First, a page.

Home » MRCK16: Equine tourism continues to grow and evolve

MRCK16: Equine tourism continues to grow and evolve

By Esther Zunker

Historic Manchester Farm, located in the heart of the Bluegrass next to Keeneland Race Track, is one of the most recognizable and widely photographed farms in Kentucky. The iconic farm was sold in January 2016 to the even-more-famous neighboring Calumet Farm for $12.5 million.
Historic Manchester Farm, located in the heart of the Bluegrass next to Keeneland Race Track, is one of the most recognizable and widely photographed farms in Kentucky. The iconic farm was sold in January 2016 to the even-more-famous neighboring Calumet Farm for $12.5 million.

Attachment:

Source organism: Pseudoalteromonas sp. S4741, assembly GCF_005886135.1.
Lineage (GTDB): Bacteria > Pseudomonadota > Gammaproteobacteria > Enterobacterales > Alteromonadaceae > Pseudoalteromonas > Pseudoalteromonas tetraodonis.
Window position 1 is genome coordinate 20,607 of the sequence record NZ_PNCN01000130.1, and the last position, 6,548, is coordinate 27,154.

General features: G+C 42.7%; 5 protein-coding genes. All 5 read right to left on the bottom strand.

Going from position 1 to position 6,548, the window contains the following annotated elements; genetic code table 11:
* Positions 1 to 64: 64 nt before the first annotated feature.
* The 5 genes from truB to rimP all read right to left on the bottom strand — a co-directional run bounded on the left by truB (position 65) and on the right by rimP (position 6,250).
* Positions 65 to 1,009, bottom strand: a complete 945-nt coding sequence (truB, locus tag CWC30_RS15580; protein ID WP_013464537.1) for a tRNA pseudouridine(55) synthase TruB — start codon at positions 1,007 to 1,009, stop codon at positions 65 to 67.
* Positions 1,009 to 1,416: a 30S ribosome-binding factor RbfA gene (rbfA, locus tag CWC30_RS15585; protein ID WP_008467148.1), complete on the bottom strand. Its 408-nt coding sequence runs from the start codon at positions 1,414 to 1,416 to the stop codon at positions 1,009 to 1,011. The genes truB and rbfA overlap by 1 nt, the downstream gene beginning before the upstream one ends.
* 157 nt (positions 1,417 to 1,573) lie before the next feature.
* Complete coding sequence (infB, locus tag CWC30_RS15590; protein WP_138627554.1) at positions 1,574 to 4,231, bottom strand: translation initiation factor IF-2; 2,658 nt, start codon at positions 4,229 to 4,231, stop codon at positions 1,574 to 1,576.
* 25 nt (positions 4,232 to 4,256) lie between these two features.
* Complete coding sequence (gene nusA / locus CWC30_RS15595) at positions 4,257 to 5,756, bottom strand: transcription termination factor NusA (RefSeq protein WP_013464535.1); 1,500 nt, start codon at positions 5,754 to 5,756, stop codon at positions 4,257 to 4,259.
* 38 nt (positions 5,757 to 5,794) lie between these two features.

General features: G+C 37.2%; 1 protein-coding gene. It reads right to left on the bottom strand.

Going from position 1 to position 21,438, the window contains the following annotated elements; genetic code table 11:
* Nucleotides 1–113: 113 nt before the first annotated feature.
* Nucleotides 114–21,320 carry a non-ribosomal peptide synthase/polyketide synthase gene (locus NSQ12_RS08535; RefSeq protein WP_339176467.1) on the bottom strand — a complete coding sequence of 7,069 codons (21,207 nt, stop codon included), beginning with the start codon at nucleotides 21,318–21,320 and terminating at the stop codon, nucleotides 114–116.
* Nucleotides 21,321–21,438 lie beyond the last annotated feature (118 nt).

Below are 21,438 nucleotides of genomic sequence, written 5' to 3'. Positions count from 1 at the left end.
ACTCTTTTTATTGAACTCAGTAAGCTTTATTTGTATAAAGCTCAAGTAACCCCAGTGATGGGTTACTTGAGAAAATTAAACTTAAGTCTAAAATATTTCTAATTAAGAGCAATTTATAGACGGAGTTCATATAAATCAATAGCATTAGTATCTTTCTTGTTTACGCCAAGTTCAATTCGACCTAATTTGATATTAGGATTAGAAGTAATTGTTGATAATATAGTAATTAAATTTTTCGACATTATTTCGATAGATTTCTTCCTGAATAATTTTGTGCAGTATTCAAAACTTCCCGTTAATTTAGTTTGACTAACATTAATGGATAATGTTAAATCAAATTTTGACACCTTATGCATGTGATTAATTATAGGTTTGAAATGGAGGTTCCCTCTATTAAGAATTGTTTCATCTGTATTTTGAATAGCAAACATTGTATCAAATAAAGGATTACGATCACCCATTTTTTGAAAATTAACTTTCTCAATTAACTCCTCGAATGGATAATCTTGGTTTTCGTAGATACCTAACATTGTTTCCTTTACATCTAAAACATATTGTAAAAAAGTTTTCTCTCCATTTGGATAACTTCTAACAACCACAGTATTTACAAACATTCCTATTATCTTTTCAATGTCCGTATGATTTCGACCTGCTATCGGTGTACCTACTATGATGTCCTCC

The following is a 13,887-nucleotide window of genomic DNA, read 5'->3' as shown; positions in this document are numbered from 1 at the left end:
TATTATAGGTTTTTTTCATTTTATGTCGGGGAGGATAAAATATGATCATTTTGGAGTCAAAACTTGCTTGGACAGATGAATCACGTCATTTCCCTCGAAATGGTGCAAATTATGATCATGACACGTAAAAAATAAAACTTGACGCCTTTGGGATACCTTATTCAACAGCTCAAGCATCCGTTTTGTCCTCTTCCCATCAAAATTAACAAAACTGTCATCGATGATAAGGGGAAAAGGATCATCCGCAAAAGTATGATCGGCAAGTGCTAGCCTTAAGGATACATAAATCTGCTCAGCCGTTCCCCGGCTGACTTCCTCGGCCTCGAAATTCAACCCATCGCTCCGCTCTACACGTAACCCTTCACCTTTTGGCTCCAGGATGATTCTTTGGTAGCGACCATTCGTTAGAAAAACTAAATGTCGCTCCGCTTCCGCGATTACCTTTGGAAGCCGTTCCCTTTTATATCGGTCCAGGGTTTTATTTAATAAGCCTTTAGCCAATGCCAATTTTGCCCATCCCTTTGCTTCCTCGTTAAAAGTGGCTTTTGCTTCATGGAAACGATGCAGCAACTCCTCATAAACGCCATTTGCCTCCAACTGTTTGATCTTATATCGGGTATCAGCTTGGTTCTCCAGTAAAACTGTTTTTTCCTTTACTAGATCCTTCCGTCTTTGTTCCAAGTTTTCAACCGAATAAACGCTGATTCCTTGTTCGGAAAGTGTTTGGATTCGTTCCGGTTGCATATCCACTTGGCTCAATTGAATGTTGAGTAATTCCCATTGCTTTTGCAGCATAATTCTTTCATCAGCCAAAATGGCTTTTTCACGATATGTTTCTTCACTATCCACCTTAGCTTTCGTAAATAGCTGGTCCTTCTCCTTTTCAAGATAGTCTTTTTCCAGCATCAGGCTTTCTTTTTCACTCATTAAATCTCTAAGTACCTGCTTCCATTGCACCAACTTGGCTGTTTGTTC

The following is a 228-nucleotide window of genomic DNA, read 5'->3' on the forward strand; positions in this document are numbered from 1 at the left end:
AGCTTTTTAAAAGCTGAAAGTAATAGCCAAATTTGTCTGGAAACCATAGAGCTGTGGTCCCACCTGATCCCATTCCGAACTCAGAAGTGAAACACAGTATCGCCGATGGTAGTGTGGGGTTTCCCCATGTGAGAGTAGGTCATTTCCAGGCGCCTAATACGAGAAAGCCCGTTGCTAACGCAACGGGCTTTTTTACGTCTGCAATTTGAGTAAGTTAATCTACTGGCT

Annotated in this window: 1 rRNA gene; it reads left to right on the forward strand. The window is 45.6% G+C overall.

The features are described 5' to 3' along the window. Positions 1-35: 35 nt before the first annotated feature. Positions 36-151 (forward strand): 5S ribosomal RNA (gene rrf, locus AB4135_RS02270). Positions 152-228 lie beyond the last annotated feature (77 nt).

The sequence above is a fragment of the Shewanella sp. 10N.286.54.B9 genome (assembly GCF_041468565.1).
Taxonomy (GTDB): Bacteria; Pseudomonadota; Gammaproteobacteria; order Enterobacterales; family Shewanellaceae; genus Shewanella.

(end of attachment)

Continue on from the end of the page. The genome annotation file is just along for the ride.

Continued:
A year after Keeneland hosted its first Breeders’ Cup World Championships, the region continues to feel positive effects from the international event.

The iconic Lexington track staged the Breeders’ Cup competition among the world’s most elite Thoroughbreds last Oct. 30-31. Four months later, VisitLex announced tourism in Lexington saw double-digit growth in 2015.

“Equine tourism continues to grow in Central Kentucky, and visitors to our area love touring our horse farms,” said Mary Quinn Ramer, president of VisitLEX. “Over the last two years, information on touring horse farms has been our single biggest request from those planning a trip to Lexington. Being able to connect our guests with the horses, the farms and the men and women in the industry is one of the most meaningful destination assets we have to offer.”